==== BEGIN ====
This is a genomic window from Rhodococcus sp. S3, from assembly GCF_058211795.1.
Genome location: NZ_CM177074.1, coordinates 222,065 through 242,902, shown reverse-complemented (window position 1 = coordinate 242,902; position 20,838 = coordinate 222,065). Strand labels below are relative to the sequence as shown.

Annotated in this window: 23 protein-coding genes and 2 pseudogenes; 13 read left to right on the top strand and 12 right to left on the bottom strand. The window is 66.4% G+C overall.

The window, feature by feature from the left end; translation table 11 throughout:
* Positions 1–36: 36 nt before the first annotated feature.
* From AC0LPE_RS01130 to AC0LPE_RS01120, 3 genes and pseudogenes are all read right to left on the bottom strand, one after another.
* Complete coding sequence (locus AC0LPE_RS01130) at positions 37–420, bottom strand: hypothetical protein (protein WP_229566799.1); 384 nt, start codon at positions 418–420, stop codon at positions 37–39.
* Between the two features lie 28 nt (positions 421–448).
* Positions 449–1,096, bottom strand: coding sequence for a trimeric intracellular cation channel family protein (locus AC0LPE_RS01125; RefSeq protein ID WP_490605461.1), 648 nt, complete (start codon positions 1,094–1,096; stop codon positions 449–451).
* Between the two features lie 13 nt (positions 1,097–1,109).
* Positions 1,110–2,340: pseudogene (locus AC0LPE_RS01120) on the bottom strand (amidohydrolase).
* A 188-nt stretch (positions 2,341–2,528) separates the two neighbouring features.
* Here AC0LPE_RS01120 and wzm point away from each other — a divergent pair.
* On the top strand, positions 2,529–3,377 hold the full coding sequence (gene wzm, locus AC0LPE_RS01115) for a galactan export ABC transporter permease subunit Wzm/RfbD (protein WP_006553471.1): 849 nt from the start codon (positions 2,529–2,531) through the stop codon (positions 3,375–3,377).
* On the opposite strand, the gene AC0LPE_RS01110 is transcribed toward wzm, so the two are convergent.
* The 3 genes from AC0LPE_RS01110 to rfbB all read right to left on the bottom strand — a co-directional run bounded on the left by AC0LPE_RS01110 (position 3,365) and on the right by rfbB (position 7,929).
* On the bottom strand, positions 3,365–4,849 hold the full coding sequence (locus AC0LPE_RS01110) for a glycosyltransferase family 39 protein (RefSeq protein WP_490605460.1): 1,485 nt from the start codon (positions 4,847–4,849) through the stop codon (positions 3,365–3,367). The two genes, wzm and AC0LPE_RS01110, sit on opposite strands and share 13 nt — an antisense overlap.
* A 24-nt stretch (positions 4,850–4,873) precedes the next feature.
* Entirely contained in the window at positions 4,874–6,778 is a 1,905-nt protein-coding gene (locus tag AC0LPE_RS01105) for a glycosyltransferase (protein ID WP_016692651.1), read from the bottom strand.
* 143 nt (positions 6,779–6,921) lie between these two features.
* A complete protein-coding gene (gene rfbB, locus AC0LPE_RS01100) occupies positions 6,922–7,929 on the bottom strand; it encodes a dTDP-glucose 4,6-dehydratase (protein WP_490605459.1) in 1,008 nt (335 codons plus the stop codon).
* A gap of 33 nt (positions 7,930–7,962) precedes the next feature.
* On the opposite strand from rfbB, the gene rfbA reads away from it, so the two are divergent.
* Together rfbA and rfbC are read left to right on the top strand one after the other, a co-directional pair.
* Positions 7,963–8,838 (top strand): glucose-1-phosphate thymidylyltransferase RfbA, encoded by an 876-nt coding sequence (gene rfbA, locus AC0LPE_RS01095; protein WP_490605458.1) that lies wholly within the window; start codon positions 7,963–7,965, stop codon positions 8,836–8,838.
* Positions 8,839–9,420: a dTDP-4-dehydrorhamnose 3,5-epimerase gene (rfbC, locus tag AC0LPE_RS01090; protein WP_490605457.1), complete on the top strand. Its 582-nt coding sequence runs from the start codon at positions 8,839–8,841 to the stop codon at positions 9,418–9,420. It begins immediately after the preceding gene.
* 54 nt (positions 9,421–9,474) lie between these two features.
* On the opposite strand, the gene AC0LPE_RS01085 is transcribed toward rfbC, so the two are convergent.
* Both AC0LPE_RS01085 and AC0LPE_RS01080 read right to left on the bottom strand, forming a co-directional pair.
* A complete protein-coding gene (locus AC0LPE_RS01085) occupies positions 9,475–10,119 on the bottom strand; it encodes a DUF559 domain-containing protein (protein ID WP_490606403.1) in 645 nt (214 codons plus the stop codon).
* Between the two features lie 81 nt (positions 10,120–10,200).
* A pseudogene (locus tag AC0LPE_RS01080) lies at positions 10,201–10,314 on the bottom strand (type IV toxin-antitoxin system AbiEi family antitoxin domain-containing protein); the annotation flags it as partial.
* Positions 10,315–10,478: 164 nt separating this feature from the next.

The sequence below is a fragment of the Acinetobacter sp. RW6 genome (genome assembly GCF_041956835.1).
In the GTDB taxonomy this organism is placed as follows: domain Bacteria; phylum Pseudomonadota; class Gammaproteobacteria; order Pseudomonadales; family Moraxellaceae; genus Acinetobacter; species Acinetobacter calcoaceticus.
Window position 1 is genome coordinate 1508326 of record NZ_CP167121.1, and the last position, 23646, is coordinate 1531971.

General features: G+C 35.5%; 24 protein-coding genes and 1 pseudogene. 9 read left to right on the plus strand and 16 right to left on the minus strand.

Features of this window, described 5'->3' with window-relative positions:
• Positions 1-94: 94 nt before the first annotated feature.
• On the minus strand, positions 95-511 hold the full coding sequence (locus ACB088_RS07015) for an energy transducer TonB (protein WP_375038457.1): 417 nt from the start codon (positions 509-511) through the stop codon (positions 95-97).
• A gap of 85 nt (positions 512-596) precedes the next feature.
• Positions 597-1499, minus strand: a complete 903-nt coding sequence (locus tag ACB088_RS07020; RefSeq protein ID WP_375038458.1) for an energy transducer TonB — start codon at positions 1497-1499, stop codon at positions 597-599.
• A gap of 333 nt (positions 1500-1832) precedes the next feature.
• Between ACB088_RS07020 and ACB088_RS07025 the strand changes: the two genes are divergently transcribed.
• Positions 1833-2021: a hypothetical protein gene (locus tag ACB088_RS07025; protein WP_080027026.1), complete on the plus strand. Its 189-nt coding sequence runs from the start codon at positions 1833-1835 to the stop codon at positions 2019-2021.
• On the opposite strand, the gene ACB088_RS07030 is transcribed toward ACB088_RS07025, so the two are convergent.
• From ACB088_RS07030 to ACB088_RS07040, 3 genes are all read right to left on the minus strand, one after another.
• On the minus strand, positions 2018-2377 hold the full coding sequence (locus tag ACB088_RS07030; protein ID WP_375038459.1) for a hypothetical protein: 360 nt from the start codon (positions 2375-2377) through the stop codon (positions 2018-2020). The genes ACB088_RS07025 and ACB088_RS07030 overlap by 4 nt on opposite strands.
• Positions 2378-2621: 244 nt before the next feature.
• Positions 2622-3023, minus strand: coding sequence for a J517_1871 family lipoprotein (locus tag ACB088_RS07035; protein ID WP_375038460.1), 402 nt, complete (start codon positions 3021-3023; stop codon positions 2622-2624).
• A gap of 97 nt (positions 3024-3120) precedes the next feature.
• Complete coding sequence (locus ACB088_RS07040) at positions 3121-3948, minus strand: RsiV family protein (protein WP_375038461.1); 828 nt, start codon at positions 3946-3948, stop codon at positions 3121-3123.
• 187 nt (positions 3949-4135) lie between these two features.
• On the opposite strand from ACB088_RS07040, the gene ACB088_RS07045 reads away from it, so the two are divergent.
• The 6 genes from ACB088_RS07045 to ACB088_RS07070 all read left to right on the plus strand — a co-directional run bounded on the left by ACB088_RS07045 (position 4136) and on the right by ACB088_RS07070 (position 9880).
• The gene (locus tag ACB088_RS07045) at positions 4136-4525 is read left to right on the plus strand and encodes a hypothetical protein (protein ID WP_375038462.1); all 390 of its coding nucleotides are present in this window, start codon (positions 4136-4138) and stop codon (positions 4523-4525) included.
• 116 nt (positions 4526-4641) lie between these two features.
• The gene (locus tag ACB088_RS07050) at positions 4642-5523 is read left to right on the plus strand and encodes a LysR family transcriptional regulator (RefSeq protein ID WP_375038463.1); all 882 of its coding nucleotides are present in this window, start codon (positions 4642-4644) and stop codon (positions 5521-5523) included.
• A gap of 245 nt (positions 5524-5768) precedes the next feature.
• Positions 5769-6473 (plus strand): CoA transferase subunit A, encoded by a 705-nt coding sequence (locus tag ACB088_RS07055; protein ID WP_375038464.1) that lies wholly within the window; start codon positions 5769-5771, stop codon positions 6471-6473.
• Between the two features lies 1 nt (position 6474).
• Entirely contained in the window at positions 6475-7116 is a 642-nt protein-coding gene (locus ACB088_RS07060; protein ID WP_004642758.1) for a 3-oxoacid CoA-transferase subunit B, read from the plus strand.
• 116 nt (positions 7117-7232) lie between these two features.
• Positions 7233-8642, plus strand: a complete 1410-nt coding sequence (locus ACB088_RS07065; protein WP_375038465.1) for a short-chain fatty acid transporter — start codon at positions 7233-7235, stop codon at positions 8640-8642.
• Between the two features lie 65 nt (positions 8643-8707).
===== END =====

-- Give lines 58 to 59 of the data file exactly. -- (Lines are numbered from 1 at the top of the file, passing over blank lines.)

• The gene (locus tag ACB088_RS07050) at positions 4642-5523 is read left to right on the plus strand and encodes a LysR family transcriptional regulator (RefSeq protein ID WP_375038463.1); all 882 of its coding nucleotides are present in this window, start codon (positions 4642-4644) and stop codon (positions 5521-5523) included.
• A gap of 245 nt (positions 5524-5768) precedes the next feature.